A panel set up by the Saudi-led coalition fighting in Yemen to investigate civilian casualties found a series of deadly air strikes largely justified, citing the presence of armed militiamen at the homes, schools and clinics that were targeted.
The Joint Incidents Assessment Team said on Tuesday it had discovered mistakes in only three of 15 incidents it reviewed, and maintained the coalition had acted in accordance with international humanitarian law. Saudi Crown Prince Mohammed bin Salman has long been running the coalition fighting in Yemen as the country's defense minister, a title he still retains.
Saudi Arabia and its allies have been bombing the Iran-aligned Houthi movement since the Houthis seized much of northern Yemen in 2015.
The Houthis have in turn fired rockets towards Saudi cities and villages. They say their attacks are in response to Saudi strikes on Yemeni cities and villages. The war has killed more than 10,000 people.
The coalition has been repeatedly criticised for civilian casualties. Human Rights Watch accused it on Tuesday of war crimes, saying air strikes that hit family homes and a grocery store were carried out either deliberately or recklessly, causing indiscriminate loss of civilian lives.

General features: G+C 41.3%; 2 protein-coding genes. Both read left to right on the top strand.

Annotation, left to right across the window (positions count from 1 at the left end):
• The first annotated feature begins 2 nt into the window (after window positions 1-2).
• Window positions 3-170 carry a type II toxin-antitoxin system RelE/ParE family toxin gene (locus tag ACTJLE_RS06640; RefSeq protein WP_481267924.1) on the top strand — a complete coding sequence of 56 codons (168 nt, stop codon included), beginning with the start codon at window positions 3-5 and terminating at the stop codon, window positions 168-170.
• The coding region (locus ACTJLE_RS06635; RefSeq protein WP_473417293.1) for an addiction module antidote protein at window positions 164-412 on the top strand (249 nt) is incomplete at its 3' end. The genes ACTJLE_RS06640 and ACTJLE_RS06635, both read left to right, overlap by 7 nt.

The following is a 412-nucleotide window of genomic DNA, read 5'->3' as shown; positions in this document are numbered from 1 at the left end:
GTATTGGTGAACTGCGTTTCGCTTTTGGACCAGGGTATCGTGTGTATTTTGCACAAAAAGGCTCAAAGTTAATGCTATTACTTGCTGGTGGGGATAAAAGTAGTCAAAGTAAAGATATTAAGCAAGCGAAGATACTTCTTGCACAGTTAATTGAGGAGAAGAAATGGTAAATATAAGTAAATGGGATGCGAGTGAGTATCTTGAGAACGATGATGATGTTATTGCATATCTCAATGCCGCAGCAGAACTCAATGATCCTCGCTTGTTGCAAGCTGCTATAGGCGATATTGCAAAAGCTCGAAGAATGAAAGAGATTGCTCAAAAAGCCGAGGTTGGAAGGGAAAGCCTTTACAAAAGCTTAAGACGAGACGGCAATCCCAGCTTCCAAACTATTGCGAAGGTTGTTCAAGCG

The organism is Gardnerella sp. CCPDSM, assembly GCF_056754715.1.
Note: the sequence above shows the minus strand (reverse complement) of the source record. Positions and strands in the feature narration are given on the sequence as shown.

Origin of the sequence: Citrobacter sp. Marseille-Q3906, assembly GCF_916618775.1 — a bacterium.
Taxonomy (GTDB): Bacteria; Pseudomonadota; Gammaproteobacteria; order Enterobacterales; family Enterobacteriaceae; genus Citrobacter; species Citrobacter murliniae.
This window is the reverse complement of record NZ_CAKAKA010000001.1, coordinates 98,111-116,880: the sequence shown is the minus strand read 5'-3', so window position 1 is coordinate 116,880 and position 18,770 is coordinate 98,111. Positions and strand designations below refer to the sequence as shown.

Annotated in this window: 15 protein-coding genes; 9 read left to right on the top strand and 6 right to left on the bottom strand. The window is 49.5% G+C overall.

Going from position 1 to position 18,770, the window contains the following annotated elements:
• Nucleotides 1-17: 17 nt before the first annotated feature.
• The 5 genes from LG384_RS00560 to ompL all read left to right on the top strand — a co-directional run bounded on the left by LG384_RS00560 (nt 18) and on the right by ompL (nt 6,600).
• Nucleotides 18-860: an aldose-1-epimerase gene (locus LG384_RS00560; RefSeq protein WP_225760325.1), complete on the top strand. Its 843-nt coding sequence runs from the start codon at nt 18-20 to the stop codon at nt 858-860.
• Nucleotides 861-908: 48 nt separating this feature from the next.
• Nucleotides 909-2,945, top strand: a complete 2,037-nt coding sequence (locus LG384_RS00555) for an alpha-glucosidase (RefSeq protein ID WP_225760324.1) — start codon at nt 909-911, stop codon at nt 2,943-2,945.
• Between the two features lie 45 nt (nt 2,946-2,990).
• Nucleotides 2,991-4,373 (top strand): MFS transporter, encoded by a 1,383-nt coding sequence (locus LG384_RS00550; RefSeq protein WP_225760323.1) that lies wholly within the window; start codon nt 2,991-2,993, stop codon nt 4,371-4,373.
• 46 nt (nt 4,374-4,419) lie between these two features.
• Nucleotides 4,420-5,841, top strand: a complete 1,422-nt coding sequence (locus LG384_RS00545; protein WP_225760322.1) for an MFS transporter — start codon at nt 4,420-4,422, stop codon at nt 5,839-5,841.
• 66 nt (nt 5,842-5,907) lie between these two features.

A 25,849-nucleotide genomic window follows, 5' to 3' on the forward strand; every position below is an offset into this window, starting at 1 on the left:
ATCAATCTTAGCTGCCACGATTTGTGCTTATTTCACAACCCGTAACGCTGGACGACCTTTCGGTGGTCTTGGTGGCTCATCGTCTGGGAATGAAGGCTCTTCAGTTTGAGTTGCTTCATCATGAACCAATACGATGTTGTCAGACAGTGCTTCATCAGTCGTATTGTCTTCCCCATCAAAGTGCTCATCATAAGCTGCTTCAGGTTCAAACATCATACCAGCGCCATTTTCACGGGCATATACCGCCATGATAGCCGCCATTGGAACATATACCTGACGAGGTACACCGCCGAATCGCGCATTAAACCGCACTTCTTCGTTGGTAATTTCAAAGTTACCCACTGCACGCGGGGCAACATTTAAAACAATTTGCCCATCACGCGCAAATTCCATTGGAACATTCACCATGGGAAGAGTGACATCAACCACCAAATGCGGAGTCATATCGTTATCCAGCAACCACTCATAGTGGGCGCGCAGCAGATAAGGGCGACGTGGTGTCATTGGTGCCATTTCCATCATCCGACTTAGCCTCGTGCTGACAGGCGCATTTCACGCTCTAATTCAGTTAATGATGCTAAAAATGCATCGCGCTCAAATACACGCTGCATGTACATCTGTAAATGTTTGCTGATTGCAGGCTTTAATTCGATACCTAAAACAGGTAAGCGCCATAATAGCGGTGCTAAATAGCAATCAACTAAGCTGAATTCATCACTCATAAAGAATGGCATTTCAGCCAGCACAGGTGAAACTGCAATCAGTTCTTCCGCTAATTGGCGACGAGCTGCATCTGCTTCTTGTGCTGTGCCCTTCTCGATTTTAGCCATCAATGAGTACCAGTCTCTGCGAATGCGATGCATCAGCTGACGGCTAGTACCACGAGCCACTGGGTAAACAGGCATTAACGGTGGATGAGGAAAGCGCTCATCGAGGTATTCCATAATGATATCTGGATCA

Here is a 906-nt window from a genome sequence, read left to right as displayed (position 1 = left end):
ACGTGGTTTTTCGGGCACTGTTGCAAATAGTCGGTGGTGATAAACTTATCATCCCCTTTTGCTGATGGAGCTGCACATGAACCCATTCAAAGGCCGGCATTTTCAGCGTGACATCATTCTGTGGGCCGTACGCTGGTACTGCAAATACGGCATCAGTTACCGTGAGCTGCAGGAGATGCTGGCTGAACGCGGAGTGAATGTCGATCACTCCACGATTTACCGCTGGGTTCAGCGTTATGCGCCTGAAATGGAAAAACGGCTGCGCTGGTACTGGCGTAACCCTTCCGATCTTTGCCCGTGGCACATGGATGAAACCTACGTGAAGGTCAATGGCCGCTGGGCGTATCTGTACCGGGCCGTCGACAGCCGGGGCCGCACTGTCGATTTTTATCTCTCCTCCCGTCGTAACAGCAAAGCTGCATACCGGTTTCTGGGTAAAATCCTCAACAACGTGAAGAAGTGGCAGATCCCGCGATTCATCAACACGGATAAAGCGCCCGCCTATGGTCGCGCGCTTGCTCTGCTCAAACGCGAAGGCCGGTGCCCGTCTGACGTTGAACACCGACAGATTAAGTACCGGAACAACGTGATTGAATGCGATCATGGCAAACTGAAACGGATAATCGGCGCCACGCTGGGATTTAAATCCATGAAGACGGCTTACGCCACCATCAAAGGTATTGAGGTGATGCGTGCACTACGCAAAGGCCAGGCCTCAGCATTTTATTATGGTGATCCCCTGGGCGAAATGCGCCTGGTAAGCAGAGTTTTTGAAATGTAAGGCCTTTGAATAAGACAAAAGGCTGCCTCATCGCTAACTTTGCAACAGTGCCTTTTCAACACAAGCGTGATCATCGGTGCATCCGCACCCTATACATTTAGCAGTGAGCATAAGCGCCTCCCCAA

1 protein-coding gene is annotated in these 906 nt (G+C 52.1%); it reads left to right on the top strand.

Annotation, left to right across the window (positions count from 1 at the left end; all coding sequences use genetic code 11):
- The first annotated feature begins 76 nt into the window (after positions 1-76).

The United Nations said on Monday it had verified 5,144 civilian deaths in the war, mainly from coalition bombardment, and an international investigation was urgently needed.
"The minimal efforts made towards accountability over the past year are insufficient to respond to the gravity of the continuing and daily violations involved in this conflict," U.N. human rights chief Zeid Ra'ad al Hussein said in Geneva.
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